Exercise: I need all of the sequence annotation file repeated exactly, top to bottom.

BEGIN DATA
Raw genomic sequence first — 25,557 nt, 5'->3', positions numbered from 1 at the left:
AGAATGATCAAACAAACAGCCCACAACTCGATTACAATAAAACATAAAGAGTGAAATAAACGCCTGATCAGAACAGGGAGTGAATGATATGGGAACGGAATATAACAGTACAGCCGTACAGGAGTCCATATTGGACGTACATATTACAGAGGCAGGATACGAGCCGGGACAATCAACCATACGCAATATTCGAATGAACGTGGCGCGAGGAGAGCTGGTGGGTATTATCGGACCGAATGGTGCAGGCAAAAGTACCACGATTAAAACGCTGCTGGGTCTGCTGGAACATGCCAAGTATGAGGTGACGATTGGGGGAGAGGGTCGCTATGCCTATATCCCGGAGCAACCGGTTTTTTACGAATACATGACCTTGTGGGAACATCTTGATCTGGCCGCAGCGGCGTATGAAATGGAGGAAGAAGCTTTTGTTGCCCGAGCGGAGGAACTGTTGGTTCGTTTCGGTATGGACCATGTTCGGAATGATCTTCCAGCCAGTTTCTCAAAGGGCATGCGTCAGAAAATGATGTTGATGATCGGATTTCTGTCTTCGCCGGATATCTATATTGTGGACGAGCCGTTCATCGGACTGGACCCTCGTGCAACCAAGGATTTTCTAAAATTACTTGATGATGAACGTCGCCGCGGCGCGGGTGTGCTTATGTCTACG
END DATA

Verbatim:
Raw genomic sequence first — 25,557 nt, 5'->3', positions numbered from 1 at the left:
AGAATGATCAAACAAACAGCCCACAACTCGATTACAATAAAACATAAAGAGTGAAATAAACGCCTGATCAGAACAGGGAGTGAATGATATGGGAACGGAATATAACAGTACAGCCGTACAGGAGTCCATATTGGACGTACATATTACAGAGGCAGGATACGAGCCGGGACAATCAACCATACGCAATATTCGAATGAACGTGGCGCGAGGAGAGCTGGTGGGTATTATCGGACCGAATGGTGCAGGCAAAAGTACCACGATTAAAACGCTGCTGGGTCTGCTGGAACATGCCAAGTATGAGGTGACGATTGGGGGAGAGGGTCGCTATGCCTATATCCCGGAGCAACCGGTTTTTTACGAATACATGACCTTGTGGGAACATCTTGATCTGGCCGCAGCGGCGTATGAAATGGAGGAAGAAGCTTTTGTTGCCCGAGCGGAGGAACTGTTGGTTCGTTTCGGTATGGACCATGTTCGGAATGATCTTCCAGCCAGTTTCTCAAAGGGCATGCGTCAGAAAATGATGTTGATGATCGGATTTCTGTCTTCGCCGGATATCTATATTGTGGACGAGCCGTTCATCGGACTGGACCCTCGTGCAACCAAGGATTTTCTAAAATTACTTGATGATGAACGTCGCCGCGGCGCGGGTGTGCTTATGTCTACG